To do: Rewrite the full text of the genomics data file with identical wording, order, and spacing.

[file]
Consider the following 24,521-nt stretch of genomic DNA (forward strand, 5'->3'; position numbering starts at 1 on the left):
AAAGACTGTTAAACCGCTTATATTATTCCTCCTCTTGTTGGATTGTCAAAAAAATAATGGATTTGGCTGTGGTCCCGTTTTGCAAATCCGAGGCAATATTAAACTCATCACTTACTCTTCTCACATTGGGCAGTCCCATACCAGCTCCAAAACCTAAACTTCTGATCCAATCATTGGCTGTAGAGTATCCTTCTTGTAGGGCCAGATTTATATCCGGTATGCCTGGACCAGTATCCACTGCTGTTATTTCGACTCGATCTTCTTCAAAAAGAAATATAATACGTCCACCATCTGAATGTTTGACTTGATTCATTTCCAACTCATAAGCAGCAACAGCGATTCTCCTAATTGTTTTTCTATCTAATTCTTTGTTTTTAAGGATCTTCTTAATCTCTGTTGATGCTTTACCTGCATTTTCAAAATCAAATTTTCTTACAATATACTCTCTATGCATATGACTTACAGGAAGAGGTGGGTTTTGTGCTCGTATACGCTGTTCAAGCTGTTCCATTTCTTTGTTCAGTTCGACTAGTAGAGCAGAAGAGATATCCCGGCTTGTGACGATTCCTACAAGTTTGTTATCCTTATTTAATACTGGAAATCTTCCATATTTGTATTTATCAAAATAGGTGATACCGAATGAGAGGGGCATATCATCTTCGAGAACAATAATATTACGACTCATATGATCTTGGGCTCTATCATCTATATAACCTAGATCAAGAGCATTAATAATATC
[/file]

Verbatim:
Consider the following 24,521-nt stretch of genomic DNA (forward strand, 5'->3'; position numbering starts at 1 on the left):
AAAGACTGTTAAACCGCTTATATTATTCCTCCTCTTGTTGGATTGTCAAAAAAATAATGGATTTGGCTGTGGTCCCGTTTTGCAAATCCGAGGCAATATTAAACTCATCACTTACTCTTCTCACATTGGGCAGTCCCATACCAGCTCCAAAACCTAAACTTCTGATCCAATCATTGGCTGTAGAGTATCCTTCTTGTAGGGCCAGATTTATATCCGGTATGCCTGGACCAGTATCCACTGCTGTTATTTCGACTCGATCTTCTTCAAAAAGAAATATAATACGTCCACCATCTGAATGTTTGACTTGATTCATTTCCAACTCATAAGCAGCAACAGCGATTCTCCTAATTGTTTTTCTATCTAATTCTTTGTTTTTAAGGATCTTCTTAATCTCTGTTGATGCTTTACCTGCATTTTCAAAATCAAATTTTCTTACAATATACTCTCTATGCATATGACTTACAGGAAGAGGTGGGTTTTGTGCTCGTATACGCTGTTCAAGCTGTTCCATTTCTTTGTTCAGTTCGACTAGTAGAGCAGAAGAGATATCCCGGCTTGTGACGATTCCTACAAGTTTGTTATCCTTATTTAATACTGGAAATCTTCCATATTTGTATTTATCAAAATAGGTGATACCGAATGAGAGGGGCATATCATCTTCGAGAACAATAATATTACGACTCATATGATCTTGGGCTCTATCATCTATATAACCTAGATCAAGAGCATTAATAATATC